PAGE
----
Copyright 2000 W. Bruce Cameron
The Cameron children are the sort of kids who really light up a room, and then are content to leave it lit until all the electricity in the country has flowed through our circuits and out into the night. I'm developing carpal tunnel syndrome from the repetitive motion of turning off the lights after them, and can't understand how they could possibly fail to notice a blazing light bulb, for crying out loud. When I walk into the house in the evenings, every single room is as brilliantly lit as a hospital operating theater. The little wheel that measures the electricity sluicing through my home spins inside its glass case like a CD player, and no one can walk within 100 feet of my yard without casting a shadow. It looks like the grand opening of a sporting goods store.
My teenagers are the worst. Not only do they require every bulb to be lit, but they can often be found in front of the television, the phone to their ears, the stereo blaring in the background. "I'm doing homework," they'll protest when I ask them to choose between one of the appliances. They use this as their universal alibi for everything. If I were to catch them in the middle of an armed robbery, I'm sure they would claim it was for a school assignment.
I've tried to explain to my family that as responsible Americans, we all need to preserve precious natural resources like the W. Bruce Cameron bank account. "I have no desire to have the nation's next nuclear reactor named after me," I advise them, but they don't seem to get it. It makes me wonder whether the power company isn't paying them off after school.
Let's be reasonable. The furniture hasn't moved. There are no falling objects in the living room. We don't need to turn on the lights unless there is something special we want to look at.
"But we have to do our homework!" my children protest.
"Remember Abe Lincoln?" I challenge them.
"No," they respond, "We don't remember Abe Lincoln because you won't let us turn on the lights so we can study."
"Very funny. Abe Lincoln never had electric lights. He studied in front of a fireplace, doing math by writing numbers on a shovel."
"You mean his teachers let him turn in homework written on a SHOVEL?" My son laughs, delighted.
"Also," I recall from some book I read once, "he held his brother up to the ceiling to make footprints or something."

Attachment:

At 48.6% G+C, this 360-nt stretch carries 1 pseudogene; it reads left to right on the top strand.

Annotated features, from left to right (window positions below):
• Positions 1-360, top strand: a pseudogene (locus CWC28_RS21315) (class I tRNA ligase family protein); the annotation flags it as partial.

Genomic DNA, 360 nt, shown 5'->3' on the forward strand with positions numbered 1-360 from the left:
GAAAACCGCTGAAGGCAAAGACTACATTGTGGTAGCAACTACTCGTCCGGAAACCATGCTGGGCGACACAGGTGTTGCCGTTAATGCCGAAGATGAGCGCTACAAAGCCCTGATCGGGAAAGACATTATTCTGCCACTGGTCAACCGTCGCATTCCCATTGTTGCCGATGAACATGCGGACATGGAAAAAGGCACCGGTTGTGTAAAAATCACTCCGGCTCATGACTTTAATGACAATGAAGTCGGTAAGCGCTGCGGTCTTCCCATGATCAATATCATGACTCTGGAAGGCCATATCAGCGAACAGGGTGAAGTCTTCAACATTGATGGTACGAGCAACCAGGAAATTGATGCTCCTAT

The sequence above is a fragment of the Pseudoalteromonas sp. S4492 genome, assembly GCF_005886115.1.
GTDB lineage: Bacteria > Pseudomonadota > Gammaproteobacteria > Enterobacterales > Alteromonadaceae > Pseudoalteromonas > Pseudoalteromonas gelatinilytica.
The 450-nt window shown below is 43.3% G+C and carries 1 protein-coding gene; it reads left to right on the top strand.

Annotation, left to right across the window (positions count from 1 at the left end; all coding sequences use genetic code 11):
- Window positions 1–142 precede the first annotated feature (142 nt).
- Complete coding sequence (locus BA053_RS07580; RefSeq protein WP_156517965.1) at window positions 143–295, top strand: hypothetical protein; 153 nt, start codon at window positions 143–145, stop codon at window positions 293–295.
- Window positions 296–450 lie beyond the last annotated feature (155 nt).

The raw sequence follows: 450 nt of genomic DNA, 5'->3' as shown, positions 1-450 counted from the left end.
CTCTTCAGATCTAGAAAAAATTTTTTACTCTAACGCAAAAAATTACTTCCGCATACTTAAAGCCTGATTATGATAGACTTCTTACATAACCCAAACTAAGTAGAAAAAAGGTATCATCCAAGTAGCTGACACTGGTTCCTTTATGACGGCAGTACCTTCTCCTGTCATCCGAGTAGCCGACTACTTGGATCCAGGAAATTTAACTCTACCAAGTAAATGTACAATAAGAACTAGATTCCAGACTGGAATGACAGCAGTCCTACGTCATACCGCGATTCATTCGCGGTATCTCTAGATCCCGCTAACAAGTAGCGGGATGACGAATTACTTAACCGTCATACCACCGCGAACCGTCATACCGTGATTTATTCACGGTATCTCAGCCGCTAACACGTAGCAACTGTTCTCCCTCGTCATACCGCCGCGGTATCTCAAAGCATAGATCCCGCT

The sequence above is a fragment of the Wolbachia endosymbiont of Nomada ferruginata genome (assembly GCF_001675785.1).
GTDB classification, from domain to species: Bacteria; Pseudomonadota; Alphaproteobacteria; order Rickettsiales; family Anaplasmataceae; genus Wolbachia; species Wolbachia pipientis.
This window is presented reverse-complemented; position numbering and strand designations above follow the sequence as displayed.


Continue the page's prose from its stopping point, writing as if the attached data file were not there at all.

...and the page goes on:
"What was that, gym class?"
"The point is, we have to reduce our use of electricity."
"Which is why your father is giving up watching sports on the television," my wife chimes in.
I give her a stern look. "Let's stay focused on what we're interested in, which is what I'm saying," I admonish her. It is a primary tenet of good parenting that parents should be unified when it comes to matters of my policy.
"Also, whenever the thermostat is set above hypothermia, we have to turn it down," she cautions. "And children, you will all need to learn Braille so you'll be able to read in the dark. Showers will be limited to seven seconds--if you can't wash your hair in that time, there's always the hose." She smiles sweetly at me. "Oh, and I'm going to the store tomorrow--tell me how much homework you have so I'll know how many garden tools to pick up."
"Instead of listening to music on the stereo, we should all just sing!" my son suggests.
"There's no sense in using the telephone when you can shout," my daughter affirms.
"Flushing toilets more than once a month is an extravagance!" they hoot. "Never open the refrigerator! Doing laundry is communist!"
Well, there's no point trying to reason with them--they're laughing too hard to pay attention. "As soon as you're finished I'll begin passing out punishments," I state menacingly.
"What are you going to do, make us sit in the dark?" my daughter shrieks, holding her sides.
Half an hour later, when I stroll in to check on the thermostat and turn off a few of the lights, they're still laughing.
Copyright W. Bruce Cameron 2000
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